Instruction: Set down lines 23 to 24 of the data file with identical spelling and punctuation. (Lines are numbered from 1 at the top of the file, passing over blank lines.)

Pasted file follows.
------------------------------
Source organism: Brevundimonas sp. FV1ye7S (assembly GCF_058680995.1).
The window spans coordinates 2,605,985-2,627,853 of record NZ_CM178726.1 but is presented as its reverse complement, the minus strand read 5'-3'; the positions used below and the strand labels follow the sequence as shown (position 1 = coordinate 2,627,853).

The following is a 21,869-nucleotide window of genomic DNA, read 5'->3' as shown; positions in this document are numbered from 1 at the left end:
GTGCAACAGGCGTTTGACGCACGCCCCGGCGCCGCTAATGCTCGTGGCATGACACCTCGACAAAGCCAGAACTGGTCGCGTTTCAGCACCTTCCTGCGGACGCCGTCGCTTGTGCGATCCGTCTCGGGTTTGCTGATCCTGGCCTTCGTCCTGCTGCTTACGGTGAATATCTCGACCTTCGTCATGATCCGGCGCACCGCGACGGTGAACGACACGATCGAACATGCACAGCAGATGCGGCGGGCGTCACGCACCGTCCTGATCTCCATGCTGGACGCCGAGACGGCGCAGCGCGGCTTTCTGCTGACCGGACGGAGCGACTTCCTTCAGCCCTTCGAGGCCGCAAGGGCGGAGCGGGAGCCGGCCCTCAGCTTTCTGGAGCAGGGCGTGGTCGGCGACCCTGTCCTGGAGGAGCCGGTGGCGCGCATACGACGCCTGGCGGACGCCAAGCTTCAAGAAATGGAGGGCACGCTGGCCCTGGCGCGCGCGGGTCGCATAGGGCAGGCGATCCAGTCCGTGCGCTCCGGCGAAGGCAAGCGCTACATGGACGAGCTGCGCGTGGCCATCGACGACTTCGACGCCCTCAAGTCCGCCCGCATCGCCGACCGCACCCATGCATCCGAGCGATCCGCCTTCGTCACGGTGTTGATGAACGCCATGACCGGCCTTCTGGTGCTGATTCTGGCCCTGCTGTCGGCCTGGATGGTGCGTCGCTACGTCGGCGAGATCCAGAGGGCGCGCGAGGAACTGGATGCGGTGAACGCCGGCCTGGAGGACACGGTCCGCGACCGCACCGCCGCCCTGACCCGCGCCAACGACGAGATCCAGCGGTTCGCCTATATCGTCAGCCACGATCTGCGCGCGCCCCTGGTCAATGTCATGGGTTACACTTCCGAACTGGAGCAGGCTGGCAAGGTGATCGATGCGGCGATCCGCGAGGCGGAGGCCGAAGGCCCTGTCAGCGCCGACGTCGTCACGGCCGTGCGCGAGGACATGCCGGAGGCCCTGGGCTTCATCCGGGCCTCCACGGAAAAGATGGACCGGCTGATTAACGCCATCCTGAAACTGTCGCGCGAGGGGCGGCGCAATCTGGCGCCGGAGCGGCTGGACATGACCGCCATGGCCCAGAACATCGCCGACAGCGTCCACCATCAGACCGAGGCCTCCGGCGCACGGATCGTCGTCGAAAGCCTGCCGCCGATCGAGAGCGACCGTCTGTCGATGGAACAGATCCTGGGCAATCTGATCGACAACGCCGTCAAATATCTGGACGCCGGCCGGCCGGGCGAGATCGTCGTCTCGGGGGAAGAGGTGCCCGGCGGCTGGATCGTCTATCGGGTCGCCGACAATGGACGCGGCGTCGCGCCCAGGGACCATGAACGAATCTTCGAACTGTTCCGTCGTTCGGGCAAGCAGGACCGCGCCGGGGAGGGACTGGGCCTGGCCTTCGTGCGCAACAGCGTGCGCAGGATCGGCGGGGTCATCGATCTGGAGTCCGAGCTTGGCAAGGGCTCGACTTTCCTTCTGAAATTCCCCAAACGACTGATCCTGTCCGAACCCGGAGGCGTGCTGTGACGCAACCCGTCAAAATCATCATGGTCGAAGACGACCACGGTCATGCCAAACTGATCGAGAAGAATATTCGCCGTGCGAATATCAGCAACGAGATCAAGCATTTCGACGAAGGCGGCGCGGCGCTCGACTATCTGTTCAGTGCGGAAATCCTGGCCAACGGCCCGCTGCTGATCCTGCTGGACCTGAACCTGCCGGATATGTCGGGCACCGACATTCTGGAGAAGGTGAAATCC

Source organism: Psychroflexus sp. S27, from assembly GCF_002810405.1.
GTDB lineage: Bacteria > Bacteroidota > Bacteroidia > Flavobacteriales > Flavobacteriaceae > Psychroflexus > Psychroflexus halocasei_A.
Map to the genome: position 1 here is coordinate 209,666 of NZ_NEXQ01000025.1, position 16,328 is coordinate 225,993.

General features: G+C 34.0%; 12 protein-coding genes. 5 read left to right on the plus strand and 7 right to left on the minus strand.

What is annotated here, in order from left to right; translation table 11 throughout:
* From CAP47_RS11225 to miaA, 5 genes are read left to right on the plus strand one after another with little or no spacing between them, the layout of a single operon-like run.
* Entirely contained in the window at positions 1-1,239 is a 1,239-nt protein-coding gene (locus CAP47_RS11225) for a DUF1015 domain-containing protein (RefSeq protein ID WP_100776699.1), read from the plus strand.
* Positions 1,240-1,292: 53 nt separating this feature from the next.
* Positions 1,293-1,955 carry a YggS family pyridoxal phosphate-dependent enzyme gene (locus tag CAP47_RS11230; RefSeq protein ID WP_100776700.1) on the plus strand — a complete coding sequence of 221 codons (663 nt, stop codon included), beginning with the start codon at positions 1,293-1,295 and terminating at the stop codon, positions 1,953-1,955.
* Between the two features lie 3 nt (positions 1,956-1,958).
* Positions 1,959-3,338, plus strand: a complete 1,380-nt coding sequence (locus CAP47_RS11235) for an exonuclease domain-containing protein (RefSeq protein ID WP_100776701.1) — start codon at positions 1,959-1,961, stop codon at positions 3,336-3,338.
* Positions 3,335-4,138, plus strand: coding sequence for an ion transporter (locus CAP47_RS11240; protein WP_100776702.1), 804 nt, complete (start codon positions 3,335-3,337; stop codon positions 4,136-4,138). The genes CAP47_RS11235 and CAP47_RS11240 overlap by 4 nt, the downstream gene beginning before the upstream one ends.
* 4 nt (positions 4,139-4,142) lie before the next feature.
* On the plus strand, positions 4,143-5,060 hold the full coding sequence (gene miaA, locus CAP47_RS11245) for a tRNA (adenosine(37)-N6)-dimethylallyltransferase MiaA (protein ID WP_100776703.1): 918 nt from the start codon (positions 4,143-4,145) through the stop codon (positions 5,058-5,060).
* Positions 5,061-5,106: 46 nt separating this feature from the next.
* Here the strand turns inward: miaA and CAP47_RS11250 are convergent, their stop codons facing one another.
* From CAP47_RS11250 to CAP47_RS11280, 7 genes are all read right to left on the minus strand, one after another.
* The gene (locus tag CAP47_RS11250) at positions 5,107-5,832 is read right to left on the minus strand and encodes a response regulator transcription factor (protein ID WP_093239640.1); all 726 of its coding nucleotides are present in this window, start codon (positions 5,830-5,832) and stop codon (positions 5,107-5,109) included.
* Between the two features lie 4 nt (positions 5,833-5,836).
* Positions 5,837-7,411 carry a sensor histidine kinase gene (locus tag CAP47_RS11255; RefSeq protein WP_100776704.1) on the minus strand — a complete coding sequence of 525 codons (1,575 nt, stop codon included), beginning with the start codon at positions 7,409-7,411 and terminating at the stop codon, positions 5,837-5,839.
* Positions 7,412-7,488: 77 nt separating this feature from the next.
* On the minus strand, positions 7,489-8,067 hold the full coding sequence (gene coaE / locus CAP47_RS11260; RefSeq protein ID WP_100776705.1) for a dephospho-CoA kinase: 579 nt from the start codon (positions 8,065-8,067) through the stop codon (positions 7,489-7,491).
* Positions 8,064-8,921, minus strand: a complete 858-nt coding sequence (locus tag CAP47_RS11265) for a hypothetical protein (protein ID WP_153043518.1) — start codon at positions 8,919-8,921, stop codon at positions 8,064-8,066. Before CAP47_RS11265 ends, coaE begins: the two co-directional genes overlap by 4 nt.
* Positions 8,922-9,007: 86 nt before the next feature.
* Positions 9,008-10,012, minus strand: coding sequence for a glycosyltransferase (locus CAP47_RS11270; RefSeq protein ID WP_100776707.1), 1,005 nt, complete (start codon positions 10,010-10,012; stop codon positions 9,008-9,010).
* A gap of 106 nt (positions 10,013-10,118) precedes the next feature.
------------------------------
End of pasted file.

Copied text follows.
* Between the two features lie 4 nt (positions 5,833-5,836).
* Positions 5,837-7,411 carry a sensor histidine kinase gene (locus tag CAP47_RS11255; RefSeq protein WP_100776704.1) on the minus strand — a complete coding sequence of 525 codons (1,575 nt, stop codon included), beginning with the start codon at positions 7,409-7,411 and terminating at the stop codon, positions 5,837-5,839.